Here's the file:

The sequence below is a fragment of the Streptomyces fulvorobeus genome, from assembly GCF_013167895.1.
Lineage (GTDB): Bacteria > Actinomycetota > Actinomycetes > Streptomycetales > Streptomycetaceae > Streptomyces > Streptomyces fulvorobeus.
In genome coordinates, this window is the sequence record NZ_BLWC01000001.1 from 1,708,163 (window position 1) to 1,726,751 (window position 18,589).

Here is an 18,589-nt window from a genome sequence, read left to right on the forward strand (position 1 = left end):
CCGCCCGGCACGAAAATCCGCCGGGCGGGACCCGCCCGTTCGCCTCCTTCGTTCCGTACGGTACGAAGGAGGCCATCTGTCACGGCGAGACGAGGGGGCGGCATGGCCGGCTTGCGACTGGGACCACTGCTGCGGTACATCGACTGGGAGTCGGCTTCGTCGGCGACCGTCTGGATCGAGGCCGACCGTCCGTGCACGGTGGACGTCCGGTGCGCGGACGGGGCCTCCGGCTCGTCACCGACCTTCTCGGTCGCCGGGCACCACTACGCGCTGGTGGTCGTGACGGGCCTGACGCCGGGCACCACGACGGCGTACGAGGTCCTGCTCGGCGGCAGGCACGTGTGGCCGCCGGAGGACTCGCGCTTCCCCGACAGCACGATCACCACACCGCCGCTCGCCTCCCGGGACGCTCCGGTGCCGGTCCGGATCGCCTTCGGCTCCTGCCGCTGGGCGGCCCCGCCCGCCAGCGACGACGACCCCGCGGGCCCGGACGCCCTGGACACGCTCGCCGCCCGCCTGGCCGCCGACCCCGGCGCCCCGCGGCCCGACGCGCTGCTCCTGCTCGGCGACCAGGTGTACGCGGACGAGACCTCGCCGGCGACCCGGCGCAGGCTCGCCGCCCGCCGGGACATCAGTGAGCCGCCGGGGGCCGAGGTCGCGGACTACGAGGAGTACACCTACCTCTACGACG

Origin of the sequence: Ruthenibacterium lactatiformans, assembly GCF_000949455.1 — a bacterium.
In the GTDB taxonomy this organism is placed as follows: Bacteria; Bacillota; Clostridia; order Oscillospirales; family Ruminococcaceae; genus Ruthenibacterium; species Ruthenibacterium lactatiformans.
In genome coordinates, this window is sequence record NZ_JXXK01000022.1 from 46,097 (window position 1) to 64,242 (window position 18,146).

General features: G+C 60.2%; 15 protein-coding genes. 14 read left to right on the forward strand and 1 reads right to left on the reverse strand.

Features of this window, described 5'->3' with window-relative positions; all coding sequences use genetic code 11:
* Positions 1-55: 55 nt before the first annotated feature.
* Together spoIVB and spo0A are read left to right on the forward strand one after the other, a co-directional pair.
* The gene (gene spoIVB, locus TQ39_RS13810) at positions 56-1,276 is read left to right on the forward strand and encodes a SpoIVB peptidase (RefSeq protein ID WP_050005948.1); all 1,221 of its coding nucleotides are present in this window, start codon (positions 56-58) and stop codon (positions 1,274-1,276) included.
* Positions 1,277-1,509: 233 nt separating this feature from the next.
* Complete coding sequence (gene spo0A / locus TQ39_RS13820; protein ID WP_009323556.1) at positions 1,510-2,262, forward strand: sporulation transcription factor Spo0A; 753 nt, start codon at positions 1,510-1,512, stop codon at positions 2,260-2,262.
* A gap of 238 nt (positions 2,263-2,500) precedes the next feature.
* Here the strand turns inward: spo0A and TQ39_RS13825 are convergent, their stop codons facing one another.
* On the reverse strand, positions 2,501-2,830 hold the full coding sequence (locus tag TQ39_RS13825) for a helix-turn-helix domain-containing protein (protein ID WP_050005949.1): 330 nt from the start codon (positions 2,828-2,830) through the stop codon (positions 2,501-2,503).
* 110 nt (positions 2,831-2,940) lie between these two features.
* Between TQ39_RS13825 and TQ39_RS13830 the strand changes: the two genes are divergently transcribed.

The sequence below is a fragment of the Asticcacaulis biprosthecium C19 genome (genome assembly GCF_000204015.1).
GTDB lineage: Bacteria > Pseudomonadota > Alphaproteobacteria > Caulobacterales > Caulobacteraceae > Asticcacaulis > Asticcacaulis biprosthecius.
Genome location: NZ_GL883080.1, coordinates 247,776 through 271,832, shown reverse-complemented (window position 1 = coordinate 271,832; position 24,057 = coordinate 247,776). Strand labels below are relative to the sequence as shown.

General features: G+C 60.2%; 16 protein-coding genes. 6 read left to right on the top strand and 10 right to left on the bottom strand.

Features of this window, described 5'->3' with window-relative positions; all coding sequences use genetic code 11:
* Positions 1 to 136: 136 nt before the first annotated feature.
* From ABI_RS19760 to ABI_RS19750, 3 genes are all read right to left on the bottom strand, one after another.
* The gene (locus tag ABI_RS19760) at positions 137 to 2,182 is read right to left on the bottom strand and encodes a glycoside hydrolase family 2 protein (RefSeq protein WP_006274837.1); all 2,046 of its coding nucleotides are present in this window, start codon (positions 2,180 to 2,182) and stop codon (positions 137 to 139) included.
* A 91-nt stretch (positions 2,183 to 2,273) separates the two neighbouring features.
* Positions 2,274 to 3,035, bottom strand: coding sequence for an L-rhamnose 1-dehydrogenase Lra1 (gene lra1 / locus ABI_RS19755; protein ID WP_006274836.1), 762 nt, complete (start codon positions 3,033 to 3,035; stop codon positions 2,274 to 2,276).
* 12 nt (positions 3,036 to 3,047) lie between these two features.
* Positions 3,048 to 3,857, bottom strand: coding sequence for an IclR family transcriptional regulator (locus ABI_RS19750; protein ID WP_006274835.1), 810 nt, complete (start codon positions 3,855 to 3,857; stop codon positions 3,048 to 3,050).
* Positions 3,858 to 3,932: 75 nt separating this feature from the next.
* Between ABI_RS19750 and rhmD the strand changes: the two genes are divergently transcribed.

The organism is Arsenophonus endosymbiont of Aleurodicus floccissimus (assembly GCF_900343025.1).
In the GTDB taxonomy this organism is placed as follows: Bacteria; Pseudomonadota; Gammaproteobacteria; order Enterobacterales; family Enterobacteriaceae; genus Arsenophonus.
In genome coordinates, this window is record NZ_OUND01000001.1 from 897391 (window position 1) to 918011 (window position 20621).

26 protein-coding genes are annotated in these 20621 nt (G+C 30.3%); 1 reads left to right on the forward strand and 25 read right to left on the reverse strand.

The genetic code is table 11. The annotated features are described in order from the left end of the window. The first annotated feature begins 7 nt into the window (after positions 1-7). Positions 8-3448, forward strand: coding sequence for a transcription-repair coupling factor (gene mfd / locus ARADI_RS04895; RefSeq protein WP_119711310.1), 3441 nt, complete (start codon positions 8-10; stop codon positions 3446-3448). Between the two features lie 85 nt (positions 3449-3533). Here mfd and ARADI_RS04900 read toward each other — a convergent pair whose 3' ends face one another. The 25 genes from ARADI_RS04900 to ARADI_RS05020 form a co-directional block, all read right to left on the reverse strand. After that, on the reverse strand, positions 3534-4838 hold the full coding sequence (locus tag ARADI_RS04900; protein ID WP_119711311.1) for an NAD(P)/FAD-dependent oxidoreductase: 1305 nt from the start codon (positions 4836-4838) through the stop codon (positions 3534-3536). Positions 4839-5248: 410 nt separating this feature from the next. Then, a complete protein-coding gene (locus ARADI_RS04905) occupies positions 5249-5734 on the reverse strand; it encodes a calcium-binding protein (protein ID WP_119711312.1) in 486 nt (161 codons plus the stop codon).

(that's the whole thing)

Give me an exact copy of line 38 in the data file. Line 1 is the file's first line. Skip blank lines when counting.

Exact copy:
26 protein-coding genes are annotated in these 20621 nt (G+C 30.3%); 1 reads left to right on the forward strand and 25 read right to left on the reverse strand.